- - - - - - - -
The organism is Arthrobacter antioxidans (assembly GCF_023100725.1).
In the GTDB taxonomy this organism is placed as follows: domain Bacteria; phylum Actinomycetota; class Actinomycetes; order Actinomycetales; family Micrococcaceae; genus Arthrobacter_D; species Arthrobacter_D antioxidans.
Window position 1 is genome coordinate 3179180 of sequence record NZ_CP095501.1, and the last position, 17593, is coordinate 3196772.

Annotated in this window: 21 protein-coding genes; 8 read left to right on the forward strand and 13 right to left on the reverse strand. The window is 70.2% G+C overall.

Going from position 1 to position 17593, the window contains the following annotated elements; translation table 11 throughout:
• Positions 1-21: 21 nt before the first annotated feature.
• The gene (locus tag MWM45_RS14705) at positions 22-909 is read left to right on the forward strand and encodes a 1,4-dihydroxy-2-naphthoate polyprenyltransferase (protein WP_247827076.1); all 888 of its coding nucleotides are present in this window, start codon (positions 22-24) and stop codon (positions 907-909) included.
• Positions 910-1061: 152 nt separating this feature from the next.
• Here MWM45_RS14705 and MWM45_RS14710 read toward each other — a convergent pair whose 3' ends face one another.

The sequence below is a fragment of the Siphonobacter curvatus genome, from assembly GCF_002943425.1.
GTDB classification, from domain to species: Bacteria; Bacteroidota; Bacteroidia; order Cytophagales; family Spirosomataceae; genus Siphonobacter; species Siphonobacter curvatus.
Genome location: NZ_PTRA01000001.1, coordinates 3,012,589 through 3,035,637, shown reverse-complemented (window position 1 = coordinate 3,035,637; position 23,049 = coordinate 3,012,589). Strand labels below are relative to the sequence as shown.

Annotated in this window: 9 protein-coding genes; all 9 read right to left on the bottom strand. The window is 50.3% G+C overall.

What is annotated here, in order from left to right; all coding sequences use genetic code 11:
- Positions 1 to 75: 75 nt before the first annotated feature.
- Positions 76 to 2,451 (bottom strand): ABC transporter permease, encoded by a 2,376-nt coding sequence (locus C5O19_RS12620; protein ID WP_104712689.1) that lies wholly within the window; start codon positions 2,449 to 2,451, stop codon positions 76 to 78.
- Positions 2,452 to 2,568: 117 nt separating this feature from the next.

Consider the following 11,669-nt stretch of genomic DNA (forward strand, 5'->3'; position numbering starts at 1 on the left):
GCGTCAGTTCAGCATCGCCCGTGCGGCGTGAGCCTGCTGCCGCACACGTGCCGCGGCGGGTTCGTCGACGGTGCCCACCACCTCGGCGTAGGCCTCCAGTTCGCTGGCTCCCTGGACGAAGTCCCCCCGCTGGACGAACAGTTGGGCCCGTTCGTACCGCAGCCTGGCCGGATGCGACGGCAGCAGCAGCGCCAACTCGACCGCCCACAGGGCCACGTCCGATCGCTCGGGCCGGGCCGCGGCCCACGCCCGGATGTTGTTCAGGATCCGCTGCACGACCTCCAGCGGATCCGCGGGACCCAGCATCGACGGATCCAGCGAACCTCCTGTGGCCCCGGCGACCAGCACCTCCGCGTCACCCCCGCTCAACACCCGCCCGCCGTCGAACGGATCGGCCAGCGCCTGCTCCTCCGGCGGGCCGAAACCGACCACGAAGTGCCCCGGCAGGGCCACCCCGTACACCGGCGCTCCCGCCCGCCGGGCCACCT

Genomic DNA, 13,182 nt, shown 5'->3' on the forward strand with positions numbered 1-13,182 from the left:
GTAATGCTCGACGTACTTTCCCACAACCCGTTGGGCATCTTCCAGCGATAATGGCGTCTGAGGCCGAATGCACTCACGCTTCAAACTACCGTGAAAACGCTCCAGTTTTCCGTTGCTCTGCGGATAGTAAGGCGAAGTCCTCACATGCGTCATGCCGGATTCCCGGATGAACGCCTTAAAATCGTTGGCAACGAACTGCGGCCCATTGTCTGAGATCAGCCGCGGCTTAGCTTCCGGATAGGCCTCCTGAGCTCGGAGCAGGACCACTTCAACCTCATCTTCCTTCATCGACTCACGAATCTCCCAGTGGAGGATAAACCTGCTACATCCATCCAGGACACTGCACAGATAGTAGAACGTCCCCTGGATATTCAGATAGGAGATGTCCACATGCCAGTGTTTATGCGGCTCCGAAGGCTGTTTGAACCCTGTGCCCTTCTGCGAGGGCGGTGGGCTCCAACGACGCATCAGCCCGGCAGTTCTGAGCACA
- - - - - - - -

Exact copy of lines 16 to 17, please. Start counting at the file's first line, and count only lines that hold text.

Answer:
- Positions 76 to 2,451 (bottom strand): ABC transporter permease, encoded by a 2,376-nt coding sequence (locus C5O19_RS12620; protein ID WP_104712689.1) that lies wholly within the window; start codon positions 2,449 to 2,451, stop codon positions 76 to 78.
- Positions 2,452 to 2,568: 117 nt separating this feature from the next.